Wednesday, July 2, 2014

Crisis in Ukraine - July 2 Briefing form UCC

Crisis in Ukraine: Daily Briefing
2 July, 2014, 7 PM Kyiv time

1. Kremlin-backed violence in Eastern Ukraine
On the night of 30 June-1 July, Ukrainian President P. Poroshenko ordered the resumption of offensive operations by Ukrainian armed forces against positions held by Kremlin-backed armed extremists. The National Security and Defense Council reports that since the resumption of the active phase of the Anti-terrorism Operation (ATO) in Donetsk and Luhansk oblasts, three towns have been liberated – Zakotne, Staryi Karavan and Druzivka. As of 12 PM Kyiv time, Kremlin-backed armed extremists are trying to break out of encirclements and attacked positions held by ATO forces near Karachunska hora, and near Slovyansk, Donetsk oblast. All attacks were repelled. One Ukrainian soldier was killed and 10 wounded. Kremlin-backed armed extremists attacked ATO positions near Porichya, Kryva Luka, Dyakove, Olenivka, Svatove, Slovyansk, Kramatorsk, and My'love. 3 Ukrainian soldiers were killed, 10 wounded. The National Security and Defense Council reports that the casualties on the side of the Kremlin-backed armed extremists number in the hundreds. The Council reports that as of 12 PM Kyiv time, Kremlin-backed armed extremists are evacuating the Donetsk Oblast State Administration building that had been previously seized; according to the Council the building is being guarded by mercenaries from Chechnya.  The State Border Service of Ukraine reports that on 1 July, control of the border crossing Dovzhansky, Luhansk oblast, was re-established. On the night of 1-2 July, Kremlin-backed armed extremists fired mortars at the border point Novoazovsk, Donetsk oblast.  The National Security and Defense Council stated that the Russian Federation closed three border crossings on 1 July. The checkpoints are equipped with heavy armored vehicles, and that there is evidence that the Russian side is prohibiting armed militants who are trying to flee Ukraine from entering Russia. Two Ukrainian journalists taken hostage on 30 June by Kremlin-backed armed extremists were released.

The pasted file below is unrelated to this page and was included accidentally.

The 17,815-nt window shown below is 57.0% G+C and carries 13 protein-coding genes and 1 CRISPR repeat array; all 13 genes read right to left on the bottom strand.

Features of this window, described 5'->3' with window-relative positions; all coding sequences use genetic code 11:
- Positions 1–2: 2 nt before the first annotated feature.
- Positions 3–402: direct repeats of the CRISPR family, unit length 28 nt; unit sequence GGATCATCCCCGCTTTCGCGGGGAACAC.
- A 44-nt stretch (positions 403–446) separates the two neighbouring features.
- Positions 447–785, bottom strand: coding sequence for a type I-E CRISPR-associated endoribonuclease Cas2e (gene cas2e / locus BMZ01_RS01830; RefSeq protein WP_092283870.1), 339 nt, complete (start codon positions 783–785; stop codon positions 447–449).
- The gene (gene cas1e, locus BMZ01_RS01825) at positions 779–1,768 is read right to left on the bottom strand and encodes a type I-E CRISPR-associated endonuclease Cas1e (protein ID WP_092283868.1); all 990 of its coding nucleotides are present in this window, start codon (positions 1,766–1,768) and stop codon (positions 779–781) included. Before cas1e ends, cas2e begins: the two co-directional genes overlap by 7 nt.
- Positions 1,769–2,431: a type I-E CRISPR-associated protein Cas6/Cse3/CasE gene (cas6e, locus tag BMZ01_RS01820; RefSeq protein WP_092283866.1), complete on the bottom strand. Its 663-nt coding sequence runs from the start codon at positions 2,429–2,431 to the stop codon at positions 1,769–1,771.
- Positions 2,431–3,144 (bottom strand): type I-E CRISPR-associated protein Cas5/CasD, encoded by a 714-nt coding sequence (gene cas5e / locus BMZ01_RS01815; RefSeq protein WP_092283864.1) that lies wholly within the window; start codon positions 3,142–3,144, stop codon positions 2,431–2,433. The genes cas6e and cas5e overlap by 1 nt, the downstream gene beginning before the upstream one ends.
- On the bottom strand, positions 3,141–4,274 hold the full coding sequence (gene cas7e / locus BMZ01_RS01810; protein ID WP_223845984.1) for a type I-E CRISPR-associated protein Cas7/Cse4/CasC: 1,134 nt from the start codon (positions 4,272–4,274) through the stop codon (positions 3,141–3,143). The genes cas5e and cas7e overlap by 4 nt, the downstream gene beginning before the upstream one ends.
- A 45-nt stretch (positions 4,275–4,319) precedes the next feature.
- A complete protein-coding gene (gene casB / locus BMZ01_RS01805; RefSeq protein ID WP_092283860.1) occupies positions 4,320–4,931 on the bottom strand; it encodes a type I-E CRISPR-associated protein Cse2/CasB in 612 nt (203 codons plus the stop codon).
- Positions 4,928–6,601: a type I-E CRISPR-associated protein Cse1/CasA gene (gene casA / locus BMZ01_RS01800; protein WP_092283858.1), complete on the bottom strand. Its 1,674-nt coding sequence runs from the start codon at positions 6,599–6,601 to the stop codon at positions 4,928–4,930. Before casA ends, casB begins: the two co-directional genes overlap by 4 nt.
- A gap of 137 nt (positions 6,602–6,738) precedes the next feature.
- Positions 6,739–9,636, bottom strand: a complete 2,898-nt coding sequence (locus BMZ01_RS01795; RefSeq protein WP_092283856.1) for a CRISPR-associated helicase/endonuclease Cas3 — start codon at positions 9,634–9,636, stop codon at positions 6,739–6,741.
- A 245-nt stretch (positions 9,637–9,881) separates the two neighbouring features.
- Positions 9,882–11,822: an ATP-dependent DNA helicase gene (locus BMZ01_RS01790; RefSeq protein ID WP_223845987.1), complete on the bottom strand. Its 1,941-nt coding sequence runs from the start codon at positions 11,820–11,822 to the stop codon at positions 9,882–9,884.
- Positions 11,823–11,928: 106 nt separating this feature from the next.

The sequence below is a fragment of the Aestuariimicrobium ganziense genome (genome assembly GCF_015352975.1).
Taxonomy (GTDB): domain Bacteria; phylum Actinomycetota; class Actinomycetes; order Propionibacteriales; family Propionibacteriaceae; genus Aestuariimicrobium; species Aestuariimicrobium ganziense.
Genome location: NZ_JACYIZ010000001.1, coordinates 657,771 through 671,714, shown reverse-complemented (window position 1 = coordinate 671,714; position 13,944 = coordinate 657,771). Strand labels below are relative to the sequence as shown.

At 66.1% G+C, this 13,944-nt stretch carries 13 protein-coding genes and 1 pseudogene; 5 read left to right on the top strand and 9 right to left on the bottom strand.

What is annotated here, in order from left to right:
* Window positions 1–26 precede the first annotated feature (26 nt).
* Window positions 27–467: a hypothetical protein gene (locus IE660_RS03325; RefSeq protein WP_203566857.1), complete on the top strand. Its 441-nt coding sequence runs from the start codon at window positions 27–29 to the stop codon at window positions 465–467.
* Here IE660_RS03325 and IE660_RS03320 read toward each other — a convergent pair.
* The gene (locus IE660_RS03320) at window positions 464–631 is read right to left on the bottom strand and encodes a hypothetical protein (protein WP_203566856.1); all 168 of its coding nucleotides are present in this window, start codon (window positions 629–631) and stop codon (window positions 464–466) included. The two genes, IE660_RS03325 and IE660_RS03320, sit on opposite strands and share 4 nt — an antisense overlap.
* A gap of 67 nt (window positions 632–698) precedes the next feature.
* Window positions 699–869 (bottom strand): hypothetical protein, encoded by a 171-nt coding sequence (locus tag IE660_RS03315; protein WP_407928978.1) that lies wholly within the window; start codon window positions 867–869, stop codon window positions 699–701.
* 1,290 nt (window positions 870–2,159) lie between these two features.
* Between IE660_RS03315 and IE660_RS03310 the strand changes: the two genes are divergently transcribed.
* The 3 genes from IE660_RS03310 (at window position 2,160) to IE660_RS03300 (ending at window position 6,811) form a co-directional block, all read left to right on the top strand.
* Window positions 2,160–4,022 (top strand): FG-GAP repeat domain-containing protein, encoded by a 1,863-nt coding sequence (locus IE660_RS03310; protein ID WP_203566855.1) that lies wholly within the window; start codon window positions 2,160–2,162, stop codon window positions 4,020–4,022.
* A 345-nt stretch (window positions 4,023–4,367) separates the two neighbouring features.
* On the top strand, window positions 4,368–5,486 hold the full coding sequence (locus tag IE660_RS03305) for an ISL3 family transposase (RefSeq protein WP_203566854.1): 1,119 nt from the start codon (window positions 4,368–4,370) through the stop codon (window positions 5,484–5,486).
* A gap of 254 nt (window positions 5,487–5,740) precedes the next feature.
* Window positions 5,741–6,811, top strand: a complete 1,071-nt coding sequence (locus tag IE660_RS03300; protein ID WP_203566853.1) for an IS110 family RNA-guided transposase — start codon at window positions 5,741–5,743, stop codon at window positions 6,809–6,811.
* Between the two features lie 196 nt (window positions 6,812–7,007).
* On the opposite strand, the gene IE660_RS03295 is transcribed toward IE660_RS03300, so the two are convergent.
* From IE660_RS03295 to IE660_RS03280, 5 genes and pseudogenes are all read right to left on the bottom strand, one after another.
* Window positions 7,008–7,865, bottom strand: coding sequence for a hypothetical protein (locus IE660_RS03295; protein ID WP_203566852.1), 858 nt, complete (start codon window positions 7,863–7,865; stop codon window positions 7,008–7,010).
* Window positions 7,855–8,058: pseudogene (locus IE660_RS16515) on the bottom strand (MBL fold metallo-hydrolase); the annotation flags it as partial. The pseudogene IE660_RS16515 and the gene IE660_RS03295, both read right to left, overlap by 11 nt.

2. OSCE Parliamentary Assembly Resolution 

On 1 July, the OSCE Parliamentary Assembly, by a vote of 92 for, 30 against and 27 abstentions, passed a resolution, “Clear, Gross and Uncorrected Violations of Helsinki Principles by the Russian Federation,” which states that the OSCE PA “Condemns the clear, gross and uncorrected violation of the Helsinki principles by the Russian Federation with respect to Ukraine, including the particularly egregious violation of that country’s sovereignty and territorial integrity;  Considers these actions, which include military aggression as well as various forms of  coercion designed to subordinate the rights inherent in Ukraine’s sovereignty to the Russian Federation’s own interests, to have been unprovoked, and to be based on completely unfounded premises and pretexts;  Expresses unequivocal support for the sovereignty, political independence, unity and territorial integrity of Ukraine as defined by the country’s Constitution and within its internationally recognized borders;
Deplores the armed intervention by forces under the control of the Russian Federation in Ukraine, and the human rights violations that they continue to cause;…Calls on the Russian Federation to end its intervention in Ukraine and to bring itself into compliance with the Helsinki principles in its relations with Ukraine and with all other participating States…” The full text of the resolution is available at

3. US State Department on the end of ceasefire
US State Department spokesperson M. Harf stated on 1 July that “it takes two to keep a ceasefire, right. So President Poroshenko put in place a seven-day ceasefire. He abided by it. He extended it for three days, but the fact remained that the separatists, many of them weren’t adhering to it, and he has a right to defend his country…He did say he was still committed to a peace plan. So the ultimate goal here is to get back to a ceasefire, get back to a peace plan, but it takes two parties to put that in place and to keep it in place.”

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